If there are six roster spots locked down at the edge and the Jets try to squeeze in a seventh for special teams value, that could mean good things for Bradlee Anae, who had a decent special teams role with the Cowboys in his rookie season before they cut him in his second season for underperforming. I don't know if that's the route they would go down, but Anae's chances of sticking with the active roster feel greater than Vinny Curry's (zero snaps in the preseason) and Jabari Zuniga's (no dead cap with a waiver).

I'm still a little concerned about their interior depth. Sheldon Rankins hasn't particularly impressed me this preseason (he was apparently having good practices), but his roster status is probably safe after he didn't play against the Falcons like most of their starters. Ditto for Solomon Thomas and Nathan Shepherd, neither of whom have done enough to nudge the other onto the practice squad behind someone still on their waiver-eligible contracts in my opinion. Maybe one of Tanzel Smart and Jonathan Marshall cracks the roster, but those are the four I'm expecting to make the roster, unless the Jets add someone externally from the remaining free agent pool or the waiver wire. Quinnen should help make up for the lack of impact from his fellow interior players, but he has yet to prove that he can hold it down on his own.

This should be a good DL, make no mistake. By 2022 cap, it is the NFL's second-most expensive defensive front. It would be borderline catastrophic if this wasn't a line that was in the top half of the league in sacks given the investment they put in it. For context, the Jets were tied for 25th in sacks last year (33.0), and the only line that is more expensive this season is the Chiefs' line (they were 29th in sacks with 31.0 last season, though their expenses could go down if they release Frank Clark). I'm not demanding to have the absolute best defense when it comes to pass-rushing, but they need to be at or just outside the top 10 to justify this kind of spending, or else they're going to have to refocus their priorities next year.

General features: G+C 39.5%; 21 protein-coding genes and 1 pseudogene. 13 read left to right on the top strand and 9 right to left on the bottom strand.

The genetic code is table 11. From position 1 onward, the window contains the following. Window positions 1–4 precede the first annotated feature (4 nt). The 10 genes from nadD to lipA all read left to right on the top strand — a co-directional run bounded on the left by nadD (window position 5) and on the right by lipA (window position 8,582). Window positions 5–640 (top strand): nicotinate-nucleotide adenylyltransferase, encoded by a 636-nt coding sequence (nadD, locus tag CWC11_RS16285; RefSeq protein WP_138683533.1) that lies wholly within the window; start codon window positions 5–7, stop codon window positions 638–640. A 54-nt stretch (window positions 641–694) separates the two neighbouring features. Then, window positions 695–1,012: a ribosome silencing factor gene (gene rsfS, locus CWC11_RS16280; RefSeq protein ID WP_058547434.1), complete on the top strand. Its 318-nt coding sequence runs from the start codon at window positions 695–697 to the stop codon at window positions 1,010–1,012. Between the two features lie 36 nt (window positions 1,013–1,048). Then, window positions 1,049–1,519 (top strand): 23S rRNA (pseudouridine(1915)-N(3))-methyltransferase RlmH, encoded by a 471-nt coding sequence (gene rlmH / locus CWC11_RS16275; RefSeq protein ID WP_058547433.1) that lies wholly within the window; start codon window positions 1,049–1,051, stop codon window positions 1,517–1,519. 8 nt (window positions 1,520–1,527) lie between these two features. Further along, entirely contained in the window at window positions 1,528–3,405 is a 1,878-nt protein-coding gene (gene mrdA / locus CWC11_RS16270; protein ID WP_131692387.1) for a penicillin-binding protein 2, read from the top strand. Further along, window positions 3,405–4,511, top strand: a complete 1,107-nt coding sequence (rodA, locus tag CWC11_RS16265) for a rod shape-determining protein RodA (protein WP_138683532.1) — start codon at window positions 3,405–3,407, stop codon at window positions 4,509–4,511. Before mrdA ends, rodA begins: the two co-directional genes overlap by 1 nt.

Getting A Green Card

If anyone wants to become a permanent resident with this team, I'm afraid that they've about run out of chances and it's up to the decisionmakers in the player personnel department. There's somewhere around 47 roster locks (maybe 46 depending on what the Jets do at OT; McDermott might get released with an injury settlement), so the final six or so spots are going to be decided tomorrow. There's some uncertainty at the QB, RB, WR, TE, CB and S positions, but with the exception of the latter, none of that uncertainty is about the starting players.

To tell you the truth (not that I'd ever lie to you except for those times I've lied to you), I think it's good that the roster bubble debates about the third-stringers are the predominant talk right now. Outside of their threadbare depth at OT and uncertainty of who is getting the top spot at FS on the depth chart, it's a good change from last year, where there were questions about who would be starting at: